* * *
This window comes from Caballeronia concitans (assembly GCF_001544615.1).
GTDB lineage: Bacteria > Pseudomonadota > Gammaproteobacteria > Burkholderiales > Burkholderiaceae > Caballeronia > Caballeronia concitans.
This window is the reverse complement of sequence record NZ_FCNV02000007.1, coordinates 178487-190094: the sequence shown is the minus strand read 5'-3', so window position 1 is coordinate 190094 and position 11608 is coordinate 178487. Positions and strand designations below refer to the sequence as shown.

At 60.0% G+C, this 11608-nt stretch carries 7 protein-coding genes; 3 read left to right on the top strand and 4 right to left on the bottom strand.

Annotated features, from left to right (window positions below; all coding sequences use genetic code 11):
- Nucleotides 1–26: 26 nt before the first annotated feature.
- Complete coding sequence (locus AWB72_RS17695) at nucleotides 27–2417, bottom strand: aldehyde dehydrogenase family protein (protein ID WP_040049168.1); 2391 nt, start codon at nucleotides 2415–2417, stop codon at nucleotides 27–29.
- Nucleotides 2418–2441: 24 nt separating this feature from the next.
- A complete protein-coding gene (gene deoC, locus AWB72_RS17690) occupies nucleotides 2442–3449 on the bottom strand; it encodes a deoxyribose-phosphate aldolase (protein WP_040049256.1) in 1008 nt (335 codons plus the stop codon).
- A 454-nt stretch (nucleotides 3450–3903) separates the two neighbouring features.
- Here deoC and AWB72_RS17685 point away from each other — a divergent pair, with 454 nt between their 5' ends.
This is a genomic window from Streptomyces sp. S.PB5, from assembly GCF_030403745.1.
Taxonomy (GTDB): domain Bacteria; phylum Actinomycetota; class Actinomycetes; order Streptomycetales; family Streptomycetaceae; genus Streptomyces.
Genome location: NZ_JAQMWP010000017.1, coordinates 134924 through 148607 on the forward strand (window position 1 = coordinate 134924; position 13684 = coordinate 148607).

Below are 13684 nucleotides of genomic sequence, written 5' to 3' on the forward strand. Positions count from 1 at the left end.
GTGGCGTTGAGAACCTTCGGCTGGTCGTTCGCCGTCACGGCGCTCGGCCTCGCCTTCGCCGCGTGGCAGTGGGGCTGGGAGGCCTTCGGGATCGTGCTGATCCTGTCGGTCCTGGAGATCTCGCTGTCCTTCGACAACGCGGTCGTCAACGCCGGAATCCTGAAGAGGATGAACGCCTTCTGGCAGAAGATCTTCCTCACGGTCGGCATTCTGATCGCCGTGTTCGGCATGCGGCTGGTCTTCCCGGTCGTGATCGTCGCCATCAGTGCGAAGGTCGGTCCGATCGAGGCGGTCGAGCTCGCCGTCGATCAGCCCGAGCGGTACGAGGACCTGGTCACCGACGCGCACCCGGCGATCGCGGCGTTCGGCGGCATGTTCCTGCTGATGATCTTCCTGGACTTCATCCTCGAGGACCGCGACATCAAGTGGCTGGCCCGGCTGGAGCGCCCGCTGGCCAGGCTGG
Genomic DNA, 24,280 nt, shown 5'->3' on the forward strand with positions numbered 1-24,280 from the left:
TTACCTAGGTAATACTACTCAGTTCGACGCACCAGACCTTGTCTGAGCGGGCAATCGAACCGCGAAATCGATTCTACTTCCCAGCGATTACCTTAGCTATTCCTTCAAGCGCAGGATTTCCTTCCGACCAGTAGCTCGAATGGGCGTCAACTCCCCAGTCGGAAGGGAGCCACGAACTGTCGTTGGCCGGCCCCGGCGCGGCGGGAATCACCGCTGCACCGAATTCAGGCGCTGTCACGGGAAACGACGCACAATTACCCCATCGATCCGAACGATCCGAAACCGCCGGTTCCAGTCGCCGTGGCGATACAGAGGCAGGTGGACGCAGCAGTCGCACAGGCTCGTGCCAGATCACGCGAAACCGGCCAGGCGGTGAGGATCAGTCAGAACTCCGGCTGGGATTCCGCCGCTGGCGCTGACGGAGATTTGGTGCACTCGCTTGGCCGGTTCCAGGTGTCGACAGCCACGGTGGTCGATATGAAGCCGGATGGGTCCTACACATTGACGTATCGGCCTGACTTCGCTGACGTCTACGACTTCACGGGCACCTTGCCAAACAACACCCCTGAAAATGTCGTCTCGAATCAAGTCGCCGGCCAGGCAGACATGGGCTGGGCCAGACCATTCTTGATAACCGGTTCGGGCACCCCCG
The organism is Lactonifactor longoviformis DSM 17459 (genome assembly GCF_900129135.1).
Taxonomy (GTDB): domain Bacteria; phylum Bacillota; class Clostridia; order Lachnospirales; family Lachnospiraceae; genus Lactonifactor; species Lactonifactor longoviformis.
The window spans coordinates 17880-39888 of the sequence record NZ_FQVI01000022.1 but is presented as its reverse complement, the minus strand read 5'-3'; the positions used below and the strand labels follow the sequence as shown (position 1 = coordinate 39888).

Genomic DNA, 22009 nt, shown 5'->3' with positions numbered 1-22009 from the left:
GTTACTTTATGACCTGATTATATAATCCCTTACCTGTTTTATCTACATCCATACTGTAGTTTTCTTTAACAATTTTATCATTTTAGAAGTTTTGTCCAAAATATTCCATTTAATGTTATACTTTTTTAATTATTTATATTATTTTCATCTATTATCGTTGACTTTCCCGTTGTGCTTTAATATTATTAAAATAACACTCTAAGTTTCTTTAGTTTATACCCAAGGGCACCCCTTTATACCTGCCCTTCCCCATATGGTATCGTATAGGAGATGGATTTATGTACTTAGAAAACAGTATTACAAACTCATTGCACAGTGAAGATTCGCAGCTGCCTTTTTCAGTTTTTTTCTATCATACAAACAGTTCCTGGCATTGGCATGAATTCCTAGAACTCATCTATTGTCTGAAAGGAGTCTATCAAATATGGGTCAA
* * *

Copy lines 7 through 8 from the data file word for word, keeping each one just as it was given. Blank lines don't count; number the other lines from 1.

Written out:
- Complete coding sequence (locus AWB72_RS17695) at nucleotides 27–2417, bottom strand: aldehyde dehydrogenase family protein (protein ID WP_040049168.1); 2391 nt, start codon at nucleotides 2415–2417, stop codon at nucleotides 27–29.
- Nucleotides 2418–2441: 24 nt separating this feature from the next.